Study Shows Pemigatinib Activity in Treatment of Myeloid or Lymphoid Neoplasms With FGFR1 Rearrangement

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In patients with myeloid or lymphoid neoplasms with FGFR1 rearrangements, pemigatinib produced high and durable response rates, despite patients’ extensive use of prior treatments or hematopoietic stem cell transplantation (HSCT), according to the early results of the multicenter phase II FIGHT-203 trial.1 At the 2021 American Society of Hematology (ASH) Annual Meeting & Exposition, the study was considered a “Best of ASH” abstract.

The selective inhibitor of fibroblast growth factor receptor (FGFR) receptors 1, 2, and 3 yielded a complete response rate of 64.5% and a complete cytogenic response rate of 72.7% by investigator assessment. Rates were even higher by central review—77.4% and 75.8%, respectively, according to Jason Gotlib, MD, MS, Professor of Medicine at Stanford Cancer Institute and Stanford University School of Medicine, who presented the findings.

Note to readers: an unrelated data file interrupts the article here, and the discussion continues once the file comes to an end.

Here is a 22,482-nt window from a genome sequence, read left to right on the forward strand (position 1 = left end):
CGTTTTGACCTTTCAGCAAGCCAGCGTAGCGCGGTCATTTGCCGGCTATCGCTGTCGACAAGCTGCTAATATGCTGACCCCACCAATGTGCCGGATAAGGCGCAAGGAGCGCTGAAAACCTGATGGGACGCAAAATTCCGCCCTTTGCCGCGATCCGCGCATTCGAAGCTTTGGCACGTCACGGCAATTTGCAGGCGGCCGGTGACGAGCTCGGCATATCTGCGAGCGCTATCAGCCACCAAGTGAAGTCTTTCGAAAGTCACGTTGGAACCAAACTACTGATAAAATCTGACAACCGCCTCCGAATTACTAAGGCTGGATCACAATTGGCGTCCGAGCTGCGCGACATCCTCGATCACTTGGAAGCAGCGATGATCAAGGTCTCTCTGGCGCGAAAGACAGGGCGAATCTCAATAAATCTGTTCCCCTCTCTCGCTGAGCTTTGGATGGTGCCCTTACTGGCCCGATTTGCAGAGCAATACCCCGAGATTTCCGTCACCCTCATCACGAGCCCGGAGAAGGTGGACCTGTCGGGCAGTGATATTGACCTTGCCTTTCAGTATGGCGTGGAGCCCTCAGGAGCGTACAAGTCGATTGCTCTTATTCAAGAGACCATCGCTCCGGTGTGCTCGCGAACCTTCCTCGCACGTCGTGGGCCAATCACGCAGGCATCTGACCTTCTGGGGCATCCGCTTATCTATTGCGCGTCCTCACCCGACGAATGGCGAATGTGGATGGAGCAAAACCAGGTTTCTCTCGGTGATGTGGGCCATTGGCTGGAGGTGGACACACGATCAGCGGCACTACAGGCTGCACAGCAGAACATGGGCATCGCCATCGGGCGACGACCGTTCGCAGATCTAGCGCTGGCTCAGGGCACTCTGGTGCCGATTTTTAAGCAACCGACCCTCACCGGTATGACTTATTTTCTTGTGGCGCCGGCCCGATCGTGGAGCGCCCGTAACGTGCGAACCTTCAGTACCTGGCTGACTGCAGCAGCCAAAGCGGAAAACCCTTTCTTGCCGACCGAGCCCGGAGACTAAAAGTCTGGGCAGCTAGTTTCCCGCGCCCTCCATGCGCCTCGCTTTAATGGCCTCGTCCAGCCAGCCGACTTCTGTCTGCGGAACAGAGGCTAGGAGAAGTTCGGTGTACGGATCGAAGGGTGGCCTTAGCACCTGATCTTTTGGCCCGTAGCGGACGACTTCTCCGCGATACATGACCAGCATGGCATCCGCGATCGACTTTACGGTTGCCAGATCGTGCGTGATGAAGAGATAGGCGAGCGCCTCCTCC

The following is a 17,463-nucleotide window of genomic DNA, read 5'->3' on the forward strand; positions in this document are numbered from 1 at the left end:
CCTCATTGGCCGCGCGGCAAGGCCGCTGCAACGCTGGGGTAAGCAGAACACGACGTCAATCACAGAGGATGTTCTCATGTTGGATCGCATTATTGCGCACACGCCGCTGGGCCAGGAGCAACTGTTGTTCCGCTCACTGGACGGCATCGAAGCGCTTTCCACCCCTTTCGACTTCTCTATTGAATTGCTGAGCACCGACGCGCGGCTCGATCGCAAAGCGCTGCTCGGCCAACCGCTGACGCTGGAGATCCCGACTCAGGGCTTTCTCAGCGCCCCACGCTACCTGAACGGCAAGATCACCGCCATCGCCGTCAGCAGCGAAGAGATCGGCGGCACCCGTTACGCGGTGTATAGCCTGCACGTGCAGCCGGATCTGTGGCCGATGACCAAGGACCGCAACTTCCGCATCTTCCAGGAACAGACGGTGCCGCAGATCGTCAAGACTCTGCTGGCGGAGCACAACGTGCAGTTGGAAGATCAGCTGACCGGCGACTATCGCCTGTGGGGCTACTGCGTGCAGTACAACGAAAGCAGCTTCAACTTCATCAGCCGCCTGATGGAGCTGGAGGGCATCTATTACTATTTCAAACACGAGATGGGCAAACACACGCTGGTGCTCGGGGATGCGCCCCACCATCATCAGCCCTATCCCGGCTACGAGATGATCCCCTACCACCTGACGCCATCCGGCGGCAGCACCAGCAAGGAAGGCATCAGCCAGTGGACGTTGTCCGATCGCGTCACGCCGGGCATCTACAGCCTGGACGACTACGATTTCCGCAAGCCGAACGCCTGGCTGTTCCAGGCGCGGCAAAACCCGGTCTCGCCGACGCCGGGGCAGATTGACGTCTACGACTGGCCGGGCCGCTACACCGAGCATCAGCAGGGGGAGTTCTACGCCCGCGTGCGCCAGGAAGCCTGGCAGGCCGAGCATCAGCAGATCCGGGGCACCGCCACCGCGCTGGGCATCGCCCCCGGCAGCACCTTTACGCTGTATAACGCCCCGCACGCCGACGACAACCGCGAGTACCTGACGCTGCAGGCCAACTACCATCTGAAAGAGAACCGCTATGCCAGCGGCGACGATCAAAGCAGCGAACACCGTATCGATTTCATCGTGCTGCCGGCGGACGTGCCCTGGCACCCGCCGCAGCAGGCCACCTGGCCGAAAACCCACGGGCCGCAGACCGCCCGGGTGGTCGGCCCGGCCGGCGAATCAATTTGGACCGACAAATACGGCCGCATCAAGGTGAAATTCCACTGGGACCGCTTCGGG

Jason Gotlib, MD, MS

Jason Gotlib, MD, MS

“The investigators conclude that pemigatinib is an effective treatment option for patients who are ineligible for or awaiting stem cell transplant,” Dr. Gotlib said.


Myeloid or lymphoid neoplasms are rare hematologic cancers involving tyrosine kinase fusion genes and typically associated with eosinophilia. FGFR1-rearranged myeloid or lymphoid neoplasms may present with chronic or blast phase involvement of the bone marrow and/or involvement of extramedullary sites. 

Standard therapy has not been established, but hydroxyurea, multikinase inhibitors with anti-FGFR1 activity (eg, midostaurin, ponatinib), or intensive multiagent chemotherapy may produce partial responses or short-lived complete responses. However, complete cytogenetic responses are rare, and the prognosis is poor.

“Given the poor prognosis of FGFR1-rearranged myeloid or lymphoid neoplasms and the potential for transformation to blast phase, a primary treatment goal is to achieve deep responses to bridge patients to HSCT,” Dr. Gotlib said.

Pemigatinib is approved in the United States, European Union, and Japan for the treatment of adults with previously treated, unresectable, locally advanced, or metastatic cholangiocarcinoma with an FGFR2 fusion or other rearrangement. The current study, the ongoing phase II FIGHT-203 trial, is evaluating pemigatinib in adults with FGFR1-rearranged myeloid or lymphoid neoplasms.

Study Details

FIGHT-203 initially required patients to have received at least one prior therapy; the starting dosing of pemigatinib was 13.5 mg daily for 2 weeks on, 1 week off. The protocol was amended to allow patients without prior therapy, and the starting dose was changed to 13.5 mg daily on a continuous schedule. The primary endpoint was investigator-assessed complete response rate.